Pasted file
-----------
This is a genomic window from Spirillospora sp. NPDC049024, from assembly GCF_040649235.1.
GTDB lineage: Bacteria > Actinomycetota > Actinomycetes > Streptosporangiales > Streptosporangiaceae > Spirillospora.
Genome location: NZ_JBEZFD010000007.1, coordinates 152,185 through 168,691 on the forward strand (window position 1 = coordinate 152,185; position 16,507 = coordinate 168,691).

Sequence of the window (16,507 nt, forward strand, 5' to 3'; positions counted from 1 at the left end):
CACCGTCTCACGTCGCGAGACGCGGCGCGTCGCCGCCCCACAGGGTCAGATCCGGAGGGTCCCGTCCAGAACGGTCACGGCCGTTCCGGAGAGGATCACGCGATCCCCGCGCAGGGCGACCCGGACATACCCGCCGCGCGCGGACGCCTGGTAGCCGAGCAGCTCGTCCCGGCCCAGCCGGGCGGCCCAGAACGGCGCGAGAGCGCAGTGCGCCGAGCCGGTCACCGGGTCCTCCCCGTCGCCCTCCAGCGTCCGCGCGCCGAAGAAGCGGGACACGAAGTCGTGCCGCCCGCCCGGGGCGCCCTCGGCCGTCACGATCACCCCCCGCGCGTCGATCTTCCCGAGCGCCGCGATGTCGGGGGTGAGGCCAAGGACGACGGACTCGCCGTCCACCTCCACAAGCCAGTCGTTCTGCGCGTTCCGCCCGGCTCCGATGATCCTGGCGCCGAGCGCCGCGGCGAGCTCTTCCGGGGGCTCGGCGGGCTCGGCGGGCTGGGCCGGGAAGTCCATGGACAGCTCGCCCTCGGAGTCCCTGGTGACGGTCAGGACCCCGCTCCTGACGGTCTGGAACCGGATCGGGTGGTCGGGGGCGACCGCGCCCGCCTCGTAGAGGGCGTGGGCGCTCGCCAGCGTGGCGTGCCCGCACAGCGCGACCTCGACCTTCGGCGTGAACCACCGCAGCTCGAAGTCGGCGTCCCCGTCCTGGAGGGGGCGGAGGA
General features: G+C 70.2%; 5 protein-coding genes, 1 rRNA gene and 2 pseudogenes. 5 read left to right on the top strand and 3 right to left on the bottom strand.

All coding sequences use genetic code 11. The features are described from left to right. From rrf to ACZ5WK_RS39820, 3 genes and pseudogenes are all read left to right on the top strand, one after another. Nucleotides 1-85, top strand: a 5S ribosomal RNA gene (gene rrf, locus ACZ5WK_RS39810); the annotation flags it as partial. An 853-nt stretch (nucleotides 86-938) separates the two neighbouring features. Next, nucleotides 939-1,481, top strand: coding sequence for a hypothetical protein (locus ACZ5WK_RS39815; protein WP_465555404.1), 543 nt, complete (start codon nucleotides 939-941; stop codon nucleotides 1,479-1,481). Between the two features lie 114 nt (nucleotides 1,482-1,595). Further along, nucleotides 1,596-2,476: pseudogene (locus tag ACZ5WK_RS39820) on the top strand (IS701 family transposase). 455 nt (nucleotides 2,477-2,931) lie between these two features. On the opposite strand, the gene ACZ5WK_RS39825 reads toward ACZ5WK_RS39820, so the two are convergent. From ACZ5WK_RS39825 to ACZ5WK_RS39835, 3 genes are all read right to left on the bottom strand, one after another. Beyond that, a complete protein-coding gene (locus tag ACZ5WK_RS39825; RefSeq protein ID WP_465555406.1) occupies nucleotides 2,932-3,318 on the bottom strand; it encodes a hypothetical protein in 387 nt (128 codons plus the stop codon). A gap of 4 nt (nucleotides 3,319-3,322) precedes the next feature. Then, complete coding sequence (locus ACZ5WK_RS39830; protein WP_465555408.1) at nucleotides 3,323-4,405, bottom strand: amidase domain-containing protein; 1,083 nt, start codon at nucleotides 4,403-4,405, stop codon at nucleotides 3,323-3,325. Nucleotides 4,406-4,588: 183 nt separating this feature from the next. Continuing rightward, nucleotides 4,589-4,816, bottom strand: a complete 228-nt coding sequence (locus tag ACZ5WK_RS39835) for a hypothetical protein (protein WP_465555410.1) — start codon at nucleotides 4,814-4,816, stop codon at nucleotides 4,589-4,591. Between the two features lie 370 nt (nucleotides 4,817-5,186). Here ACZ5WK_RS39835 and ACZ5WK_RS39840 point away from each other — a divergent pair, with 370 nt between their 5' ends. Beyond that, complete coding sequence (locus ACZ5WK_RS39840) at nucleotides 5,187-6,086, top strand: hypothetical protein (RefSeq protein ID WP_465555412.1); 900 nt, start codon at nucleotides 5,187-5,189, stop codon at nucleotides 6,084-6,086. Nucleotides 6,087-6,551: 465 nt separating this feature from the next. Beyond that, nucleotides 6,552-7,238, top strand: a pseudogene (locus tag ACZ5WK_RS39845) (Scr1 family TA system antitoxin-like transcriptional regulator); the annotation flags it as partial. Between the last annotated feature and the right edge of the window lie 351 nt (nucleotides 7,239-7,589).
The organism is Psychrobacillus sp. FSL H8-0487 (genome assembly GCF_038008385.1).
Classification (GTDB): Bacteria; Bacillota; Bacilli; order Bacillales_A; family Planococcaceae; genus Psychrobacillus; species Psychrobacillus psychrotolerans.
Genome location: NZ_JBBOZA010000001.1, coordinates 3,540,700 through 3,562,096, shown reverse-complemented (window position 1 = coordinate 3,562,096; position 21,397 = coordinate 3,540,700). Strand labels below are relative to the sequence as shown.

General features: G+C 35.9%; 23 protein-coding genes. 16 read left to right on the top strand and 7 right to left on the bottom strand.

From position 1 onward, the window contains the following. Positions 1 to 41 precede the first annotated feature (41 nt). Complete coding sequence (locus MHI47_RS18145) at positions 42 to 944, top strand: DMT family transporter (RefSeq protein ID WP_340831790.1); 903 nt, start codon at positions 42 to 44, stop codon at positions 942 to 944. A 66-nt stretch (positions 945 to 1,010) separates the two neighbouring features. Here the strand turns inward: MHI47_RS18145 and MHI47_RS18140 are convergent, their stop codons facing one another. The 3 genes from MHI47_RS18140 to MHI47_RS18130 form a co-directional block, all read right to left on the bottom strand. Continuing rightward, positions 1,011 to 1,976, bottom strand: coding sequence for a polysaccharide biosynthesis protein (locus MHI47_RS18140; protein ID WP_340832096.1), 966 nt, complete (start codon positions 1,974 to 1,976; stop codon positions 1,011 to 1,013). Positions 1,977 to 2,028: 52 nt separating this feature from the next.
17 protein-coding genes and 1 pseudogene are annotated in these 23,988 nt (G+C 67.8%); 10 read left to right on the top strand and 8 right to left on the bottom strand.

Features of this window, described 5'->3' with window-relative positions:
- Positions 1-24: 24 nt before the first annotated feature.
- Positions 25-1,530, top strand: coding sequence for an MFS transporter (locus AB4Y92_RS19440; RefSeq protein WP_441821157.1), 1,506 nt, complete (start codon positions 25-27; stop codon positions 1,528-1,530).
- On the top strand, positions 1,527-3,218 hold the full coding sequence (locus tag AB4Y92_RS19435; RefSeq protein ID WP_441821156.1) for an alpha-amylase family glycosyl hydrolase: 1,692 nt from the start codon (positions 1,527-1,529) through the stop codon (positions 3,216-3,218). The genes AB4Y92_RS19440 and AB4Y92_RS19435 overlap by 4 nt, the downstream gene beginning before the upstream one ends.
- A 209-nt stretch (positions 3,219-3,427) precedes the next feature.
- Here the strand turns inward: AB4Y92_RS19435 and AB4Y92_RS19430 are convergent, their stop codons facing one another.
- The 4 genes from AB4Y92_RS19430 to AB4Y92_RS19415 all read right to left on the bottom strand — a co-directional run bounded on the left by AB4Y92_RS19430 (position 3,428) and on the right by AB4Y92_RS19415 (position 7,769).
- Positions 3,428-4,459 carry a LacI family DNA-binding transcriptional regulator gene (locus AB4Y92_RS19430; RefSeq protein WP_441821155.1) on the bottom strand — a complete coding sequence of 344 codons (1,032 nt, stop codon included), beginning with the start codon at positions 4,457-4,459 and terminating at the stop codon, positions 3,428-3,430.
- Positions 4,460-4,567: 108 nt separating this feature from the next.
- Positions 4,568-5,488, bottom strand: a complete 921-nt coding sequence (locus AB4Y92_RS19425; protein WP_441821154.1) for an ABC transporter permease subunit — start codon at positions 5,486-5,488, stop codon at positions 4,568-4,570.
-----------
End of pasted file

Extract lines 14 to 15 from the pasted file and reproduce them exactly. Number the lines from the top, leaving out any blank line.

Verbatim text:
Features of this window, described 5'->3' with window-relative positions:
- Positions 1-24: 24 nt before the first annotated feature.